Palm reviewers: The Pre has a puncher's chance

Palm reviewers: The Pre has a puncher's chance

Summary: Palm's Pre isn't going to topple the iPhone this weekend, but the device has a puncher's chance to be a threat in the smartphone market, according to a bevy of reviews. Palm's Pre makes its debut for the masses on Monday.


Palm's Pre isn't going to topple the iPhone this weekend, but the device has a puncher's chance to be a threat in the smartphone market, according to a bevy of reviews. Palm's Pre makes its debut for the masses on Monday.  

Here's the roundup---of the bunch I'd rate Engadget's review best---and the notable takes:

And the eye candy:

Palm Pre screenshots (right)

Hardware bottom right

The key takeaways:


  • The WebOS;
  • The Card navigation metaphor;
  • The hardware, which Engadget calls stunning;
  • A sweet camera interface;
  • A strong browser;
  • Integration of all your contacts and messages.

On the fence:

The keyboard: Do you need one?


  • Only a dozen apps;
  • An app store that's in beta (at best);
  • It's a bit chunky;
  • The Pre is only on Sprint;
  • There will be limited supplies.

Overall, Palm's reception has been warm. Now the fun really begins. 
Roll the video:

Topics: Smartphones, Browser, Hardware, Mobility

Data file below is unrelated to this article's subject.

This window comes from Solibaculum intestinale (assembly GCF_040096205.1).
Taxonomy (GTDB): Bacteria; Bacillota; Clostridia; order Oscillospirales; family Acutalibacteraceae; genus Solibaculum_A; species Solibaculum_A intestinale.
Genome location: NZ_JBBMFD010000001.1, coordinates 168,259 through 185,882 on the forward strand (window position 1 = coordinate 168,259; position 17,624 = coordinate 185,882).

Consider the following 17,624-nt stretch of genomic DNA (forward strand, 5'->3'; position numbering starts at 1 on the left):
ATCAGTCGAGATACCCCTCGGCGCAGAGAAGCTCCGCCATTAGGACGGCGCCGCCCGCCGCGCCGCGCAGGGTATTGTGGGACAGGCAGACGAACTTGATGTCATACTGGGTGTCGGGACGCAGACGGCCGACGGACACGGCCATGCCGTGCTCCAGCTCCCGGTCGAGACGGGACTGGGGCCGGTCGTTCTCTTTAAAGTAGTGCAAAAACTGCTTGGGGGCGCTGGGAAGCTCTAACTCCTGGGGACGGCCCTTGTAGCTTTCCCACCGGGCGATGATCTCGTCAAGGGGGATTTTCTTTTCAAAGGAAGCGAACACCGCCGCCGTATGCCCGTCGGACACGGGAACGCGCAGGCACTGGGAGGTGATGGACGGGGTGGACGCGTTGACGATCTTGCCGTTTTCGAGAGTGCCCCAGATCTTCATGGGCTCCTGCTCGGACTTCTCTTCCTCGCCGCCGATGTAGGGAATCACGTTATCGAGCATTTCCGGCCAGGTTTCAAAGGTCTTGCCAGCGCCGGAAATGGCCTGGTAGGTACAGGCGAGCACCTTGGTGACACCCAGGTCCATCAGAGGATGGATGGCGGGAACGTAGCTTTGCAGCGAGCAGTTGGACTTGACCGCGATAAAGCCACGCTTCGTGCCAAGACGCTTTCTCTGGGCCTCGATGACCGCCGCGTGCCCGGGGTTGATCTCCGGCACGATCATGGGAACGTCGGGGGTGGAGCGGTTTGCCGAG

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  • Look at the negatives listed...

    ... and you will see only one of them is permanent. It is a bit chunky, compared to other smartphones. All of the others are quite temporary. There will be more apps, the app site will grow, it will be on more networks, etc. I love Apple, even though I don't own an iPhone and no longer have a Mac, but I also love Palm, and I hope that they are back for the long run. I can't wait until the GSM version comes out later this year so I can replace my trusty, but dated, Centro.
    • re: Negatives

      [i]Look at the negatives listed... and you will see only one of them is permanent.[/i]

      Hopefully, the fact that it's only available from one carrier won't last long. I would have thought Palm would have learned from others mistakes on that one.
      • Verizon is next

        Verizon gets the next WebOS phone. Sprint only has a lock for 2009.
        • And...

          ... and AT&T is reported to be interested in the GSM version when available.
          • Yep!

            And I am one of those weirdos that loves the service I have received from ATT, both in signal strength/quality AND (believe it, or not) customer service representatives.
    • Only a dozen apps?

      Quite frankly, most of the negatives feel like quibbles. Only a dozen apps? How often will the average person be running a dozen apps? Really. Maybe a calendar (1), a two or three e-mails (3), Pandora (1), App-store (1), and a few browser pages (3). That takes it up to 9 open applications (if you count the browser and e-mails separately). It's got multi-tasking! Only a dozen open apps is not a weakness. It's an enormous strength.